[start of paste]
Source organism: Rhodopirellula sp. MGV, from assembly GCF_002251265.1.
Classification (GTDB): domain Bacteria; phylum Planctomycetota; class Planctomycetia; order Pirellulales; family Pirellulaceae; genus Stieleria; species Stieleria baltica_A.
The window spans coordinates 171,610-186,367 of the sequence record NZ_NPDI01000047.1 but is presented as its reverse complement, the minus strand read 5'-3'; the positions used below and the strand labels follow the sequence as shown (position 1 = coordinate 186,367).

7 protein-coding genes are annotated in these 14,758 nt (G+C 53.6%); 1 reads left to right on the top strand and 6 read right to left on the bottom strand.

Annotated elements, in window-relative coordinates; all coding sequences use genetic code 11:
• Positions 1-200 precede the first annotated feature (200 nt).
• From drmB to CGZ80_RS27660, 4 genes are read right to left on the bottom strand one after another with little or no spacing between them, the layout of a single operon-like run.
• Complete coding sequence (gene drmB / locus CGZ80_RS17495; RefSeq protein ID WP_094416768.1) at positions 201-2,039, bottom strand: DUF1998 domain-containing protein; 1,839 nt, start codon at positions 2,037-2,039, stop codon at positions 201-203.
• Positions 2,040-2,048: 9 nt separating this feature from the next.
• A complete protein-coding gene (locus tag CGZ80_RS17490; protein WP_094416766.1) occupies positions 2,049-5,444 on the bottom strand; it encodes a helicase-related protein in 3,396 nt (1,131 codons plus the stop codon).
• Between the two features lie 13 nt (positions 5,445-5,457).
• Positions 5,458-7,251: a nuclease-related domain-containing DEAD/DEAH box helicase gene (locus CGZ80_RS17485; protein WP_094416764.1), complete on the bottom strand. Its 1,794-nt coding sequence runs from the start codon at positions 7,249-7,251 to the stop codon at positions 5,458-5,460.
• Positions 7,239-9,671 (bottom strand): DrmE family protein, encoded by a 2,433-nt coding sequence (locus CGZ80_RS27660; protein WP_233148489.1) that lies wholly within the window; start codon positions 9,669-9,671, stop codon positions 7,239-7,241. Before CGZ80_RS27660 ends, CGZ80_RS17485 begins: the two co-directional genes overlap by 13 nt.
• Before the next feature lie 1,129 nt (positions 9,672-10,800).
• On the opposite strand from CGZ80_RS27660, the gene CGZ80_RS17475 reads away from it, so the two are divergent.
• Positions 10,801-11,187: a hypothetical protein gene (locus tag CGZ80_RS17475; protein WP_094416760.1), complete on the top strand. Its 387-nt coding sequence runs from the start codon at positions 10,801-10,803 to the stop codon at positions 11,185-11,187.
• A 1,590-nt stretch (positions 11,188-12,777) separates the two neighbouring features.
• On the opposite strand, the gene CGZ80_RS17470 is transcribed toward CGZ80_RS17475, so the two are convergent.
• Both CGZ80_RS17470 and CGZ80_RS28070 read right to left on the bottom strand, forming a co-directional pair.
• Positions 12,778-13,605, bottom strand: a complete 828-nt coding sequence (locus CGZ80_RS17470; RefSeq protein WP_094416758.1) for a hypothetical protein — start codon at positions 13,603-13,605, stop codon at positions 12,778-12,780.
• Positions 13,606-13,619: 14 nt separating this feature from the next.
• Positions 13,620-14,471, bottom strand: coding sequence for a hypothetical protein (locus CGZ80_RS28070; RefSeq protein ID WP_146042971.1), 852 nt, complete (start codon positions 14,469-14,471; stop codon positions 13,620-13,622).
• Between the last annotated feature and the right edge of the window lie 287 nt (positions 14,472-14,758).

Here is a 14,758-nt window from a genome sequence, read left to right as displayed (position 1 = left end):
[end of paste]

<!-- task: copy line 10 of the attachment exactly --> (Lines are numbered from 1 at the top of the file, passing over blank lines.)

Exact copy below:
• A complete protein-coding gene (locus tag CGZ80_RS17490; protein WP_094416766.1) occupies positions 2,049-5,444 on the bottom strand; it encodes a helicase-related protein in 3,396 nt (1,131 codons plus the stop codon).